In a landmark move, Robert Redford will bring an outpost of his legendary Sundance Film Festival to Brooklyn in May 2006. In collaboration with the Brooklyn Academy of Music (30 Lafayette Avenue, 718-636-4100 www.bam.org), the Sundance Institute will host a series of film screenings, performances, panel discussions, and special events that bring the activities of Sundance Film Festival to New York audiences. Screenings will include the best new dramatic and documentary feature films from the January 2006 Sundance Film Festival in Park City, Utah. The Brooklyn festival will be called Creative Latitude because Brooklyn and Park City sit at the same spot horizontally on the globe – 40.6 degrees north.

In Queens, the Museum of the Moving Image (35th Avenue at 36th St., 718-784-4520, www.movingimage.us) will double in size as well as add a new outdoor theater by spring 2007. On Staten Island, progress is being made on the National Lighthouse Museum (One Lighthouse Plaza, 718-556- 1681, www.lighthousemuseum.org), which will include a lightship, waterfront restaurant, park, esplanade and the restoration of surrounding landmark buildings when it opens later this year.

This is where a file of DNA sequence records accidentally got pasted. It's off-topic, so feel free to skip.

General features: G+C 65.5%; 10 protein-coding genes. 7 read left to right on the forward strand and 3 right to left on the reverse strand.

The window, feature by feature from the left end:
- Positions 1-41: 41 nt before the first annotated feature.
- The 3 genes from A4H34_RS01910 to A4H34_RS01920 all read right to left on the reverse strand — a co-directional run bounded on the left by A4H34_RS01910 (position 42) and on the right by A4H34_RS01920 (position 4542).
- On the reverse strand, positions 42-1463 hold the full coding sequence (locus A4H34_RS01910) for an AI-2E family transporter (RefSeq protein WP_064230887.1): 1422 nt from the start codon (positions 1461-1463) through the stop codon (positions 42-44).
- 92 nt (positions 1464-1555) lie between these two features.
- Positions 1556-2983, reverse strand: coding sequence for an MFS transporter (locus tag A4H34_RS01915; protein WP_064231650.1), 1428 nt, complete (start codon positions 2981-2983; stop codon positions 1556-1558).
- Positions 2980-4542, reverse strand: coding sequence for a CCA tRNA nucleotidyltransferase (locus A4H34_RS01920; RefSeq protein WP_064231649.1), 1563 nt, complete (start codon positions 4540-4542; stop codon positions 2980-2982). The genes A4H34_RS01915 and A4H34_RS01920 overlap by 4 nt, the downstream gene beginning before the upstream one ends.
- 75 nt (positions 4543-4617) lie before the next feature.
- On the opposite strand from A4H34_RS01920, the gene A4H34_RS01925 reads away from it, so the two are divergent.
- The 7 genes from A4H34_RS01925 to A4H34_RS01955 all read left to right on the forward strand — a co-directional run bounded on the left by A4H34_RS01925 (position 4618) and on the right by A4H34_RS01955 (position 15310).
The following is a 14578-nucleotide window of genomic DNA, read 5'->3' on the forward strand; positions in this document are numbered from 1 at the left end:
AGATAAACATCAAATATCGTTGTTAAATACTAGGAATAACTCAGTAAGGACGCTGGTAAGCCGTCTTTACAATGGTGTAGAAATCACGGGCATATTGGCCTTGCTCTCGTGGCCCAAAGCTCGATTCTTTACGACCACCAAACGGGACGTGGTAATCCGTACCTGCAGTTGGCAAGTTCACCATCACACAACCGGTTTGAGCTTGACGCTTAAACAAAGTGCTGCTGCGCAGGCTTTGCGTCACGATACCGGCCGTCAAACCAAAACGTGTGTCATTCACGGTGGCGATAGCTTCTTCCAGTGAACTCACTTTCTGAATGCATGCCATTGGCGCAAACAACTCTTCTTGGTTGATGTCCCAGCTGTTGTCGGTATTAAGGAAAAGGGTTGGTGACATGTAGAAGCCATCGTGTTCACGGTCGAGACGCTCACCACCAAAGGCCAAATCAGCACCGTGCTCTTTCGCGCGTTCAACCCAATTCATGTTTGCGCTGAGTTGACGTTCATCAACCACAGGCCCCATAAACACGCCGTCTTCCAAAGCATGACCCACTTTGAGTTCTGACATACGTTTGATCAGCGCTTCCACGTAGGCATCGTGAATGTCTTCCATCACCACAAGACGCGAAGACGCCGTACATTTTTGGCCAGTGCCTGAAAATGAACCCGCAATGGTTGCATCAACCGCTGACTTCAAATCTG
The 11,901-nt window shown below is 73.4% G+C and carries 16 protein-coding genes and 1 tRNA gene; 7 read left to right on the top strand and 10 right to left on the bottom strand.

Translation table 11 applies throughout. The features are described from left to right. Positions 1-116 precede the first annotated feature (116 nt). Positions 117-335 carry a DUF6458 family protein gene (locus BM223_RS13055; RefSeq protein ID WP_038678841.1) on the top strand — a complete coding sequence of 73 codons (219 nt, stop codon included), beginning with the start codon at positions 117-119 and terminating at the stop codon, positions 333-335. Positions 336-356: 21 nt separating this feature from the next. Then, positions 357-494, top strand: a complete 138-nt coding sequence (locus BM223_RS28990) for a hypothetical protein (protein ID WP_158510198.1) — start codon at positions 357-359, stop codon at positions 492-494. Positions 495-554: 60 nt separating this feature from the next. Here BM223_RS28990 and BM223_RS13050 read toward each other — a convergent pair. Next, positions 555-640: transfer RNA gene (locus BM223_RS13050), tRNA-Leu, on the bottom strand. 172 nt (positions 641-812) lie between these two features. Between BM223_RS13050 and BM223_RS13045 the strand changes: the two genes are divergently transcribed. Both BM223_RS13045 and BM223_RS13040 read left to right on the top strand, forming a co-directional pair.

Opening in late 2006, National Sports Museum (212-837-7950, www.thesportsmuseum.com) will be the first-ever major comprehensive museum dedicated to sports. The museum, located in Lower Manhattan, will be the permanent home of college football’s highest honor, the Heisman Trophy.

The only scholarly museum celebrating art and the Bible in the United States, Museum of Biblical Arts (1865 Broadway, 212-408-1500, www.mobia.org), opened in spring 2005. This unique museum offers visitors the opportunity to learn about the original context, meaning, and function of religious art in both the Christian and Jewish faiths.

Manhattan’s Lower East Side will welcome the first new art museum building to be constructed in downtown Manhattan in over a century when the New Museum of Contemporary Art (235 Bowery, 212-219-1222, www.newmuseum.org) opens in late 2007. This new seven-story, 60,000 square foot building will replace the existing museum facility, and will house a 188-seat theater, classrooms, a library and rooftop terraces overlooking the cityscape.